'Fortunata': Film Review | Cannes 2017

Fortunata 2 - Cannes Publicity - H 2017
Courtesy of Cannes Film Festival
She’s up all night to get lucky.

Jasmine Trinca gives a prize-winning star performance in Italian director Sergio Castellitto’s emotionally charged tale of blue-collar female empowerment.

Translating into English as “lucky”, the title of Sergio Castellitto’s overheated Italian melodrama is clearly ironic. But there is otherwise very little that is subtle or ambivalent about Fortunata, whose star Jasmine Trinca picked up the Best Actress prize in the Un Certain Regard section in Cannes yesterday. Shot in the same working-class Roman suburb as Pasolini’s neo-realist classic Mamma Roma, this compassionate character study strains to hit the same kind of female-centric heights as vintage Pedro Almodovar, but it falls short and ends up something of a soapy hot mess instead.

Castellitto has now directed six features in collaboration with his screenwriter wife Margaret Mazzantini, but he is better known as an award-winning actor with close to 100 screen credits, including a recurring role in the HBO series In Treatment. Launched in domestic theaters last week, Fortunata will struggle to make waves outside Italy, since Cannes reviews have been tepid and neither director nor star are major international names. That said, during the festival, the film's sales agent True Colours announced deals in eight territories including France, China and Australia.

Trinca stars as Fortunata, a young mother and self-employed hairdresser fighting against impossible odds in contemporary Rome. As she rushes from one appointment to another in high heels and sweltering August heat, this hard-scrabble heroine dreams of opening her own modest beauty salon, but her energies are constantly drained by needy friends and prickly family issues. If it weren’t for bad luck, she would have no luck at all.

Behind her brassy bleach-blonde bravado, Fortunata is a seething swamp of long-buried guilt and battered self-esteem. In the midst of filing for divorce, she still submits to regular bullying and sexual assault at the hands of her boorish soon-to-be-ex husband Franco (Edoardo Pesce). Perhaps understandably, the couple’s eight-year-old daughter Barbara (Nicole Centanni) has developed behavioral problems, and is undergoing therapy from hunky child psychologist Patrizio (Stefano Accorsi). Meanwhile, Fortunata’s would-be business partner, tattoo artist Chicano (Alessandro Borghi), is struggling to cope with drug addiction and an elderly mother bewildered by dementia (veteran German screen icon Hannah Schygulla).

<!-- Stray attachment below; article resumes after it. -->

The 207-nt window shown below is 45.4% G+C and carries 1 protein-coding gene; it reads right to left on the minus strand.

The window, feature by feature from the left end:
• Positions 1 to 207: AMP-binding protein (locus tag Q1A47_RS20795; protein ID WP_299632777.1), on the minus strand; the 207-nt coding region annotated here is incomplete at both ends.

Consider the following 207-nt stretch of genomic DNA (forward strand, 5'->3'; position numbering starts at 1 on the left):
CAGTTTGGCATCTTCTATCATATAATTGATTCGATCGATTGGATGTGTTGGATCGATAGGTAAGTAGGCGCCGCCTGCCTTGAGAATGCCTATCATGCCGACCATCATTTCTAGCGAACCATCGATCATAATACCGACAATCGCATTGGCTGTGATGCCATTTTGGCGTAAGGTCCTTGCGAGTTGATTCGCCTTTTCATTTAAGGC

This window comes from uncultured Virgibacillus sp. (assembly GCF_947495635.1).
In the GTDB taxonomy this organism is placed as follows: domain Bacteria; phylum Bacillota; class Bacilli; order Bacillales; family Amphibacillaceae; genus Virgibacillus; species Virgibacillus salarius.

There is ample material in Fortunata for a heart-rending tale of blue-collar female empowerment, but Castellitto’s noble intentions get swamped along the way in incontinent floods of histrionic excess, broad caricatures, clumsy allusions to Greek tragedy and psychodrama subplots that feel like half-baked afterthoughts. When the heavily telegraphed sexual sizzle between Fortunata and Patrizio finally erupts, their holiday romance is shot like an ice cream commercial, cheesy and artificial. Later, when their affair implodes for pointlessly contrived reasons, the dramatic effect is minimal because nothing real ever seemed to be at stake.

Castellitto and Mazzantini also load the dice of audience sympathy so heavily in the saintly Fortunata’s favor, they almost risk producing the opposite effect. There are certainly manipulative, repulsive rapists like Franco in real life, but Accorsi overplays him as the kind of reptilian stage villain who belongs more in a horror movie than a social realist drama. Borghi’s Chicano must be the most benign, photogenic, healthy junkie ever seen on the big screen. And Schygulla is wasted in a thankless semi-cameo role that gives her barely a handful of incoherent lines.

Trinca is the film’s trump card and saving grace. The 36-year-old star gives a lusty, full-blooded, emotionally raw performance far removed from her past screen roles with Nanni Moretti, the Taviani brothers and others. Castellitto repeatedly shoots her in golden sunshine, skimpy clothes and bright colors, defiantly sexy but not overly sexualized, her brash beauty worn as armor against a harsh world. There are agreeable shades of Julia Roberts in Erin Brockovich here.

Gian Filippo Corticelli’s cinematography is also noteworthy, especially the extended aerial tracking shot across a sun-bathed neighborhood that opens the film, and a magical aquarium sequence where dolphins bless Fortunata and Patrizio with kisses. A pop-heavy mixtape soundtrack deploys Elton John, The Cure, Antony Hegarty and more for maximum heart-tugging impact. But a few strong ingredients and one great performance are not enough to save a syrupy, overcooked pudding of a film. Unfortunately.

Venue: Cannes Film Festival (Un Certain Regard)
Production companies: Universal Pictures International, Indigo Film, HT Film, Alien Produzioni
Cast: Jasmine Trinca, Stefano Accorsi, Alessandro Borghi, Edoardo Pesce, Nicole Centanni, Hanna Schygulla
Director: Sergio Castellitto
Screenwriter: Margaret Mazzantini
Producers: Nicola Guiliano, Francesca Cima, Carlotta Calori, Viola Prestieri
Cinematographer: Gian Filippo Corticelli
Editor: Chiara Vullo
Music: Arturo Annecchino
Sales company: True Colours
103 minutes